2

In "The Vampire of the Village" by G. K. Chesterton, Father Brown was talking about an old parson and his son, saying:

‘I mean,’ said Father Brown, ‘that the son still speaks of his father in a hard unforgiving way; but he seems after all to have done more than his duty by him. I had a talk with the bank manager, and as we were inquiring in confidence into a serious crime, under authority from the police, he told me the facts. The old clergyman has retired from parish work; indeed, this was never actually his parish. Such of the populace, which is pretty pagan, as goes to church at all, goes to Dutton-Abbot, not a mile away. The old man has no private means, but his son is earning good money; and the old man is well looked after. He gave me some port of absolutely first-class vintage; I saw rows of dusty old bottles of it; and I left him sitting down to a little lunch quite recherche in an old-fashioned style. It must be done on the young man’s money.’

Can "at all" be used in a positive statement, and what does it mean here?

  • 1
    Can “at all” be used in positive statement? I think that part will be more suitable to ELU stackexchange. – Knight Jul 15 at 11:28
6

Yes, "at all" can be used in a positive sense: think of it as the opposite of "not at all".

See for example Macmillan and Cambridge for the usage of "at all" in a positive sense.

In this context, the implication is that much of the populace does not go to church at all: hence the parenthetical "which is pretty pagan". Maybe the structure of this sentence, with many chunks of just a few words separated by commas, is a bit confusing, so let me rephrase it:

Such of the populace, which is pretty pagan, as goes to church at all, goes to Dutton-Abbot, not a mile away.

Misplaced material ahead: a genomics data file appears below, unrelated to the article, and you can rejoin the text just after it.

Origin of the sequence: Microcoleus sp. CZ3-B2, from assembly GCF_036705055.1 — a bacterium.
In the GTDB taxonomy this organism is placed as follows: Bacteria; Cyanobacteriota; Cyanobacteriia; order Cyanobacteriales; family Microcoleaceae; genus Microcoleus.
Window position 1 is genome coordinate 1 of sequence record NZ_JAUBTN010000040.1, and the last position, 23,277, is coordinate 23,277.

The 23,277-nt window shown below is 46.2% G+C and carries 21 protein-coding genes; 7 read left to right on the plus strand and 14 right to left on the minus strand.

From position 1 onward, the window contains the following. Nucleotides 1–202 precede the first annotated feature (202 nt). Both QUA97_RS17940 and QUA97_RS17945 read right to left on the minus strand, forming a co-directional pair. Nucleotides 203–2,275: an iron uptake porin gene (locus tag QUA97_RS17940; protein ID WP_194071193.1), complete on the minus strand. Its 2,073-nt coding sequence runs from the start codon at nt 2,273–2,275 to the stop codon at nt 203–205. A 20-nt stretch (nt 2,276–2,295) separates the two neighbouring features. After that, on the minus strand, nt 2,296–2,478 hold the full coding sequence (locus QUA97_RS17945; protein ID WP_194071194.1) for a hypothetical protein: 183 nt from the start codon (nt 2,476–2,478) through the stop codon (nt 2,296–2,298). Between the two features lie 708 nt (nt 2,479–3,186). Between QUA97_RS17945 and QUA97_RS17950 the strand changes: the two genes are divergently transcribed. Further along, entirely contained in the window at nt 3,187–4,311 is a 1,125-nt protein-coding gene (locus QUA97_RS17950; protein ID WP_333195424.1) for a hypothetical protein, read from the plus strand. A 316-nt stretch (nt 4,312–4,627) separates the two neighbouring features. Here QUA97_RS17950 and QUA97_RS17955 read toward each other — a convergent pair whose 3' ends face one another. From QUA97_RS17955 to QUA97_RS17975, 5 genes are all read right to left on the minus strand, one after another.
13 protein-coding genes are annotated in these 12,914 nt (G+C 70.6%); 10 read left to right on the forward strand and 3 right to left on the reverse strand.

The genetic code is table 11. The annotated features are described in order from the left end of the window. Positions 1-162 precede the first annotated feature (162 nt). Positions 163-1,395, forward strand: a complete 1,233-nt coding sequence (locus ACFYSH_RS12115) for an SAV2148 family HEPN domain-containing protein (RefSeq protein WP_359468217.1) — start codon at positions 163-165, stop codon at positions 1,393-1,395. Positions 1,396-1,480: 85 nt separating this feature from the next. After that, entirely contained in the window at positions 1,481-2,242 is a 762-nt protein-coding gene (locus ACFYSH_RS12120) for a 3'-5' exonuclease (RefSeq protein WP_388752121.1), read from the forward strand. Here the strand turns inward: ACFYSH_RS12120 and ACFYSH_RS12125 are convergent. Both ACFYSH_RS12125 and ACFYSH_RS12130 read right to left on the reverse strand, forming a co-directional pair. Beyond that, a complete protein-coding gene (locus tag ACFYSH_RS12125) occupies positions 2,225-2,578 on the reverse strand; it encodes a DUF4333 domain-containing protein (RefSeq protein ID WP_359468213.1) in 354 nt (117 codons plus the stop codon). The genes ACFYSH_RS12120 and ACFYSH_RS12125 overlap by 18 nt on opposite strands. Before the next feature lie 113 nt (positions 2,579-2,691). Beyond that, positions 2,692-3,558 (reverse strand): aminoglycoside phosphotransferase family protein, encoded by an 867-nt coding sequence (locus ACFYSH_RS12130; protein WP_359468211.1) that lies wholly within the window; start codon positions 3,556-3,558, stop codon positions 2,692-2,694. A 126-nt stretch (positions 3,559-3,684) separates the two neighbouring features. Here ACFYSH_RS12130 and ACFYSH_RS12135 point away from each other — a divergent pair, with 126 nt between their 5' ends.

The populace is pretty pagan, but those who do go to church (at all) go to Dutton-Abbot, less than a mile away.

| improve this answer | |
  • Thank you so much – Ahmed Samir Jul 15 at 11:37
  • ♦ So it wasn't actually his parish, because the people of the village went to another parish? – Ahmed Samir Jul 15 at 19:33
  • 1
    @Ahmed: to me, those two statements aren't directly connected. "The old clergyman has retired from parish work; indeed, this was never actually his parish." means that the old man no longer works for any parish, and that back when he did work for a parish, it was a different parish, perhaps very far away. Father Brown is also pointing out that the people of the village go to another church, which means that this village's church must be unused. I suppose that reinforces the point that the old man could not possibly be working in this village. – Steve Jessop Jul 15 at 20:09
  • 1
    Or possibly the village has no church at all. Either way, there's no job here for a clergyman, especially a retired one. I'm not sure whether Chesterton (or Father Brown) would stick to the traditional English definition, that if a place doesn't have a church then it can't be a "village". A settlement with no church traditionally is just a "hamlet", but "The Vampire of the Hamlet" doesn't sound as good! – Steve Jessop Jul 15 at 20:11
  • @SteveJessop That's really helpful. Thank you so much. – Ahmed Samir Jul 15 at 20:19
4

I'm not certain what you mean by a "positive statement" here, but what Father Brown is saying here is that most of the town's populace are "pagan" (not Christian) and that the ones who do go to church go to Dutton-Abbot. The "at all" here kind of means "even once" or "occasionally" with an implication that few of them do so consistently.

| improve this answer | |
  • So is "Dutton-Abbot" is a fictional theatre? And Does "this was never actually his parish" mean "this never deserved his parish work"? – Ahmed Samir Jul 15 at 18:32
  • 1
    So it wasn't actually his parish, because the people of the village went to another parish, which is far from Potter's Pond"? – Ahmed Samir Jul 15 at 19:12
  • 1
    It's a 14 hour drive, so maybe it's just that parish that was named that. Or Chesterton made some names up to avoid accidental libel. – Sean Duggan Jul 15 at 19:43
  • 1
    Let us continue this discussion in chat. – Ahmed Samir Jul 15 at 20:40
  • 2
    "Positive statement" is a reference to "at all" being a negative polarity item, which would normally be precluded from appearing in an affirmative statement. – Kevin Jul 16 at 2:46

Your Answer

By clicking “Post Your Answer”, you agree to our terms of service, privacy policy and cookie policy

Not the answer you're looking for? Browse other questions tagged or ask your own question.